A UNITED Nations report released on Friday indicated that Zimbabwe’s 2021 gross domestic product (GDP) growth did not translate into improved living stands for millions of consumers.
Households remained under pressure from economic volatilities including price shocks and currency fragilities, the World Food Programme (WFP) said in the report, titled, Food Security and Markets Monitoring Report for December 2021.
The southern African country’s economy was projected to expand by 5% last year, after tapering off by 4% in 2020, mostly due to the impact of COVID–19-induced lockdowns, which ground most economic sectors.
Last year’s growth was driven by a good rainfall season, and the return of most companies to operations as lockdowns were eased.
“While the country’s economy grew by 5% in 2021 compared to a decline of 4% in 2020, this was largely driven by macro level growth in the mining and agricultural sectors and does not reflect the situation for the most vulnerable households in urban and rural settings who are still struggling to recover from the impact of COVID-19 and previous shocks experienced in the country, mainly drought and cyclones,” the WFP said.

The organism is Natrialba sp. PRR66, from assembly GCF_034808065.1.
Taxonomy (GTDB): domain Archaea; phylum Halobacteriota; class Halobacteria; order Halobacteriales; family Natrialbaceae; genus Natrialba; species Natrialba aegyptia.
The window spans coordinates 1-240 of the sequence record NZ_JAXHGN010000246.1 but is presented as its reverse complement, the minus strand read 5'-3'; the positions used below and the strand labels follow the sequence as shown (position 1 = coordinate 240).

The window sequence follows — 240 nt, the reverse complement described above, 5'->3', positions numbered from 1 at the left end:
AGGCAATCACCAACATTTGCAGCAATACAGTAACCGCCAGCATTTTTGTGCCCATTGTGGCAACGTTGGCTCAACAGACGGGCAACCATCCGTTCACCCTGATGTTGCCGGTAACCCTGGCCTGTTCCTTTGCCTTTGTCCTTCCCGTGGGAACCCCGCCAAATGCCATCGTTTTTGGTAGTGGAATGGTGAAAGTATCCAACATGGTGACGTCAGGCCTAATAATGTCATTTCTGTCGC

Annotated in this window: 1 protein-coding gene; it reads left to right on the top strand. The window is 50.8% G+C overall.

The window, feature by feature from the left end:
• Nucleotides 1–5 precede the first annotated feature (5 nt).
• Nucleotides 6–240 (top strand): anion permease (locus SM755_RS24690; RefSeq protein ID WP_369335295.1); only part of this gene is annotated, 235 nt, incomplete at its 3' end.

It said the biggest crisis confronting Zimbabwe’s vulnerable groups was a fresh wave of price hikes, which have eroded earnings, throwing millions into more problems.
“In local currency terms, there was a general price increase for all food basket commodities during the month under review compared to the previous month by an average of 7%.
“When compared to the same time last year (December 2020), prices have increased by an average of 67%,” the report noted.
“The cost of other monitored food commodities including sugar, salt, kapenta and rice increased by an average of 24% during last year,” it added.
WFP said the continued increase in the cost of living, reported at $8 008,57 in December 2021, a 6% increase from the prior month’s $7 555,58, was negatively impacting food and nutrition security of vulnerable households in Zimbabwe.